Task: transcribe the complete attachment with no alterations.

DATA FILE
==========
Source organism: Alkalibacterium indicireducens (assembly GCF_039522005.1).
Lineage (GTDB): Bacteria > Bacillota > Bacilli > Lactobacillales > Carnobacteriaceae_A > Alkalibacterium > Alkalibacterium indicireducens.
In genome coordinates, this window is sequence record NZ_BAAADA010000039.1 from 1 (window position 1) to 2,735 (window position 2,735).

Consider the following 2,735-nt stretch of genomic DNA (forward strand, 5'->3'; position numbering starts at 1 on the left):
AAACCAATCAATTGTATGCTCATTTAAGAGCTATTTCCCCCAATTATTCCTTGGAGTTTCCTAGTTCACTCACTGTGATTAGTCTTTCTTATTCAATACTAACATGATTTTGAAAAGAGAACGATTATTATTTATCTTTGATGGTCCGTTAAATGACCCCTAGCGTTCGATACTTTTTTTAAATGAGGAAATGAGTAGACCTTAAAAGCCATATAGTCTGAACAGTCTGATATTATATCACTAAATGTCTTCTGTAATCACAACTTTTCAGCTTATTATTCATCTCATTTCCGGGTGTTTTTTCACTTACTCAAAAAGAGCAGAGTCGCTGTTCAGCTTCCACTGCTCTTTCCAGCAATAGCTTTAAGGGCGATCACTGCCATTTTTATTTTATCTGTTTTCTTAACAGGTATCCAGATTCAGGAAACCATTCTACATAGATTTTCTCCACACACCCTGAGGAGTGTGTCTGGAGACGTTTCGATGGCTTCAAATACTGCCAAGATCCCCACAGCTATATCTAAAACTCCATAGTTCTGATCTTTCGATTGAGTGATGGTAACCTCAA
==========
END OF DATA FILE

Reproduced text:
Source organism: Alkalibacterium indicireducens (assembly GCF_039522005.1).
Lineage (GTDB): Bacteria > Bacillota > Bacilli > Lactobacillales > Carnobacteriaceae_A > Alkalibacterium > Alkalibacterium indicireducens.
In genome coordinates, this window is sequence record NZ_BAAADA010000039.1 from 1 (window position 1) to 2,735 (window position 2,735).

Consider the following 2,735-nt stretch of genomic DNA (forward strand, 5'->3'; position numbering starts at 1 on the left):
AAACCAATCAATTGTATGCTCATTTAAGAGCTATTTCCCCCAATTATTCCTTGGAGTTTCCTAGTTCACTCACTGTGATTAGTCTTTCTTATTCAATACTAACATGATTTTGAAAAGAGAACGATTATTATTTATCTTTGATGGTCCGTTAAATGACCCCTAGCGTTCGATACTTTTTTTAAATGAGGAAATGAGTAGACCTTAAAAGCCATATAGTCTGAACAGTCTGATATTATATCACTAAATGTCTTCTGTAATCACAACTTTTCAGCTTATTATTCATCTCATTTCCGGGTGTTTTTTCACTTACTCAAAAAGAGCAGAGTCGCTGTTCAGCTTCCACTGCTCTTTCCAGCAATAGCTTTAAGGGCGATCACTGCCATTTTTATTTTATCTGTTTTCTTAACAGGTATCCAGATTCAGGAAACCATTCTACATAGATTTTCTCCACACACCCTGAGGAGTGTGTCTGGAGACGTTTCGATGGCTTCAAATACTGCCAAGATCCCCACAGCTATATCTAAAACTCCATAGTTCTGATCTTTCGATTGAGTGATGGTAACCTCAA